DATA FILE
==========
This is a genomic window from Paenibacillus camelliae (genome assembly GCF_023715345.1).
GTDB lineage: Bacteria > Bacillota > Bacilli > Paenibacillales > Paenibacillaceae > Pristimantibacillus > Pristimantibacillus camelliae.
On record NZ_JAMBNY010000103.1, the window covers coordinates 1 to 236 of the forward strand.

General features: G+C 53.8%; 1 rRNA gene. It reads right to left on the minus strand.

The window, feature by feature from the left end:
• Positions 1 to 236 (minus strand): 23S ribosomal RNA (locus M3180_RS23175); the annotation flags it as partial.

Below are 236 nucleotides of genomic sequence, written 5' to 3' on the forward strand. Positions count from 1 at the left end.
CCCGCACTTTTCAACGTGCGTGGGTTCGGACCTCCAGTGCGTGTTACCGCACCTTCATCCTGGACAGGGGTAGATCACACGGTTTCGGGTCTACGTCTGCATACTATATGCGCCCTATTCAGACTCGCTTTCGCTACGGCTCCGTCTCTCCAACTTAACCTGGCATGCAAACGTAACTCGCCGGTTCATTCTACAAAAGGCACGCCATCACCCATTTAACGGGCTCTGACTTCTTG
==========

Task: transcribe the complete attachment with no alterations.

This is a genomic window from Paenibacillus camelliae (genome assembly GCF_023715345.1).
GTDB lineage: Bacteria > Bacillota > Bacilli > Paenibacillales > Paenibacillaceae > Pristimantibacillus > Pristimantibacillus camelliae.
On record NZ_JAMBNY010000103.1, the window covers coordinates 1 to 236 of the forward strand.

General features: G+C 53.8%; 1 rRNA gene. It reads right to left on the minus strand.

The window, feature by feature from the left end:
• Positions 1 to 236 (minus strand): 23S ribosomal RNA (locus M3180_RS23175); the annotation flags it as partial.

Below are 236 nucleotides of genomic sequence, written 5' to 3' on the forward strand. Positions count from 1 at the left end.
CCCGCACTTTTCAACGTGCGTGGGTTCGGACCTCCAGTGCGTGTTACCGCACCTTCATCCTGGACAGGGGTAGATCACACGGTTTCGGGTCTACGTCTGCATACTATATGCGCCCTATTCAGACTCGCTTTCGCTACGGCTCCGTCTCTCCAACTTAACCTGGCATGCAAACGTAACTCGCCGGTTCATTCTACAAAAGGCACGCCATCACCCATTTAACGGGCTCTGACTTCTTG